With the arrival of October, I welcome Autumn, the end of the summer harvest, the real advent of cooler, crisp breezes and sparkling fall days. While springtime seems to be my most productive and invigorating time of year, full of creative new projects, products, and inspiring concoctions, I also find this time of year poignant in many ways. Though it is more a time of retreat and reflection for me, it is also a time of gentle, creative magic and quiet meditation. I often think about the Sumerian goddess, Ishtar, and her decent to the underworld for renewal. She is seen by some scholars as the ‘sacred whore’ but for me, her story is more about our need for retreat, our need for reflection, and perhaps even a need to descend into a time of darkness so that we may find healing and strength. Carl Jung writes of Ishtar as signifying “earth, nature, fertility, everything that flourishes under the damp light of the moon and also the natural life-urge”. (“Adam and Eve”, Mysterium Coniunctionis). Thus, Ishtar might stand, for us, as a return to the earth, and that like the roots of the forest that place their energy now in the roots rather than blossoms and berries, we must now ground ourselves and soak up the nutrients that in decay now cover the forest floor…leaves, nuts, fruits, and other organic matter.
Back in 2005 or 2006, I created my Ishtar Root Blend with this myth in mind, and still find this blend ideal for autumn reflection and healing. Ashwaghanda, an ancient Ayurvedic tonic herb, is an adaptogen that brings balance, immune-building, and calming harmony to our nervous system. Shatavari, the ancient Ayurvedic fertility tonic for women brings fertile ground for our bodies, spirits, and reproductive system; it is indeed but another adaptogen with moistening energetics, soothing vata and providing an ideal tonic following childbirth, sickness, or as a vitality tonic for any time of year. Dandelion and Burdock roots attend to the needs of the liver, providing nourishment and nutrients to this oft’ overworked organ, the very organ responsible for processing hormones, pharmaceuticals, chemicals, environmental toxins, and fats & sugars from the food we eat. Cinnamon provides a warming energetic and catalyst to spark the other herbs into action, soothe one’s belly, and provide that delicious taste craved by many this time of year. In sum, I find it a lovely, nourishing accompaniment to autumn’s necessary moments of reflection and building of inner strength and peace. Namaste.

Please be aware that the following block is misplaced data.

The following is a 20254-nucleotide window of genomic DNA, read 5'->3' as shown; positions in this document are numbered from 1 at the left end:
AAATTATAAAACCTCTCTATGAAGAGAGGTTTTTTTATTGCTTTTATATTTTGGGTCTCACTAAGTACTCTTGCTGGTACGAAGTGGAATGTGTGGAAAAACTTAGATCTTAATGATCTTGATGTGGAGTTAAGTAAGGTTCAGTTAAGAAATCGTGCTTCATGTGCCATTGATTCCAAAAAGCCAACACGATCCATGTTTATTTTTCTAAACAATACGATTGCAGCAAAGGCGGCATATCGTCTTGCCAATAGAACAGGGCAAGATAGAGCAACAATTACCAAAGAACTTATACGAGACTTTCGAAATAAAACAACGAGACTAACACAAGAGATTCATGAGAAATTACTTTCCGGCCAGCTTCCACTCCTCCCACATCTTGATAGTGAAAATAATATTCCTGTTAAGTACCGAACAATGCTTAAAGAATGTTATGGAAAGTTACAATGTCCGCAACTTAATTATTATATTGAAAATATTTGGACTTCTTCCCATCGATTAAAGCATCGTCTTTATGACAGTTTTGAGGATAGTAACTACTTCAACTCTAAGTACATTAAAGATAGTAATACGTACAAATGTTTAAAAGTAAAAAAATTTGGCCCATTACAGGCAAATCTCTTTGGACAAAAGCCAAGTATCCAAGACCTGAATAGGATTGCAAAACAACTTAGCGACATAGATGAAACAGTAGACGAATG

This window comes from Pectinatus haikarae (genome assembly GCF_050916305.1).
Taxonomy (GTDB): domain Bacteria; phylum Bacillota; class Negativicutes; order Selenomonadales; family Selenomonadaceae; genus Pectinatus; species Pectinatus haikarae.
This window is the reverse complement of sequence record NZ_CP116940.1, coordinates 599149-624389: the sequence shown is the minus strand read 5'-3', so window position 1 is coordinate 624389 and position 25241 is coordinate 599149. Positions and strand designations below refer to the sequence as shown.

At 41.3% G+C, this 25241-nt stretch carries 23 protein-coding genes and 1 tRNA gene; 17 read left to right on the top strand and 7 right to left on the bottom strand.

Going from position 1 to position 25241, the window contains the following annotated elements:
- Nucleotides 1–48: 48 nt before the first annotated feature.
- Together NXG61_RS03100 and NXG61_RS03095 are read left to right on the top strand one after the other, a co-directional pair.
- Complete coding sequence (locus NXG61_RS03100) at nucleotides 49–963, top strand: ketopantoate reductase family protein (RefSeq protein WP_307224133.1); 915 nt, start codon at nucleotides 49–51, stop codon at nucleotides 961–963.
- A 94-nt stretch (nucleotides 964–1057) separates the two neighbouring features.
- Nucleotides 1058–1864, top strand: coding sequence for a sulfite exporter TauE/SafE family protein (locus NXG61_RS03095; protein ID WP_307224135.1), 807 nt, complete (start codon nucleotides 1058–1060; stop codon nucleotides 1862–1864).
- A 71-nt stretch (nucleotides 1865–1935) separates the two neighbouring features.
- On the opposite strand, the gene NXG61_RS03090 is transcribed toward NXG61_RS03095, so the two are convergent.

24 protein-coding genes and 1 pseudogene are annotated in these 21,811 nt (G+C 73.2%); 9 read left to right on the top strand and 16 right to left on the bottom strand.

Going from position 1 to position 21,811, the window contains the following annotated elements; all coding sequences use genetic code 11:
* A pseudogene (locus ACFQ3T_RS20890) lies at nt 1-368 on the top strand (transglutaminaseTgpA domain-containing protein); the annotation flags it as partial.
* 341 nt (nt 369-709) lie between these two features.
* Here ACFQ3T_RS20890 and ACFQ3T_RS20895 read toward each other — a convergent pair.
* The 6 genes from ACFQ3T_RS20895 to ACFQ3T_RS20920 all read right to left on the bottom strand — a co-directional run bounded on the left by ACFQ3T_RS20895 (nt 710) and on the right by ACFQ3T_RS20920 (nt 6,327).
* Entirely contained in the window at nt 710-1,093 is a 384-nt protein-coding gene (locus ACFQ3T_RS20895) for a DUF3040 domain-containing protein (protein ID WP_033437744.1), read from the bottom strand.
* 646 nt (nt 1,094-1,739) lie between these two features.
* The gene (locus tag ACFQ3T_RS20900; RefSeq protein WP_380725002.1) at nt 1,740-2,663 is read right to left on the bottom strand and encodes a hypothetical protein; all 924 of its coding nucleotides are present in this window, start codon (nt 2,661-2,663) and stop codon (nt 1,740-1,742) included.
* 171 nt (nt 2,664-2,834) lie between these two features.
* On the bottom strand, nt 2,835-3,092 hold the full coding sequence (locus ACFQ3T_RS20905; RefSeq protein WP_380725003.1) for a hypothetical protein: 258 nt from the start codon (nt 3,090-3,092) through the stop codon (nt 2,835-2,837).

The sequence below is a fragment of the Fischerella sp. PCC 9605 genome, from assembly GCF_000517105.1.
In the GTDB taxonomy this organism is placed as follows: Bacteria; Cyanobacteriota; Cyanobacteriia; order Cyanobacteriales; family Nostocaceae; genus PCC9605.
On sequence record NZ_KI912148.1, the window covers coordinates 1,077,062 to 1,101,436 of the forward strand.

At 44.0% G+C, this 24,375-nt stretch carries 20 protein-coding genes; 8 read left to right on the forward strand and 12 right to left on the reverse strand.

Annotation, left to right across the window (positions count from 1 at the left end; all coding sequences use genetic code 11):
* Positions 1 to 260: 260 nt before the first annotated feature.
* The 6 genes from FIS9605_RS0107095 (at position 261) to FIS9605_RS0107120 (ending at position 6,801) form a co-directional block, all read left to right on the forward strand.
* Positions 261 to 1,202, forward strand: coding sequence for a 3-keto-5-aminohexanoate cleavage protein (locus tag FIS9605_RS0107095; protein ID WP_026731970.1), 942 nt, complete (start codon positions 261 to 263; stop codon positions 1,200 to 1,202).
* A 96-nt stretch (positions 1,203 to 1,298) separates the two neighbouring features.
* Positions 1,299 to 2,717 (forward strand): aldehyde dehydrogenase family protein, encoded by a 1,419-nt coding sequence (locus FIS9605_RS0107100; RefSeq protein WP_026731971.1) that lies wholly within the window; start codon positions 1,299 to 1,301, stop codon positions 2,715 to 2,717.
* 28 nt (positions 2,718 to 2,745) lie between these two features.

Directions for preparing a root decoction:
1. Measure 2 Tbsp of root blend and place in a pot with 1 quart of water to simmer.
2. Simmer roots for at least 15-20 minutes. Add milk and simmer a little longer if desired.
(*in Ayurveda, a Shatavari root tea is often simmered with milk and cinnamon and then honey and ghee, or clarified butter, would be added before drinking)
3. Steep 10-15 min longer with the pot covered.
4. Strain and drink as much as desired, or, in 1 cup increments 2-3x a day
5. Decoction will keep, refrigerated, for up to 3 days.
6. Drink with honey and/or ghee if desired!
By the way, for other magical connections to the earth around us, you might check out these additional delights:
Lady Lavona’s Cabinet of Curiosities
Cider and Faun
For Strange Women
Swan Bones Theatre
Totus Mel’s Wunderkammer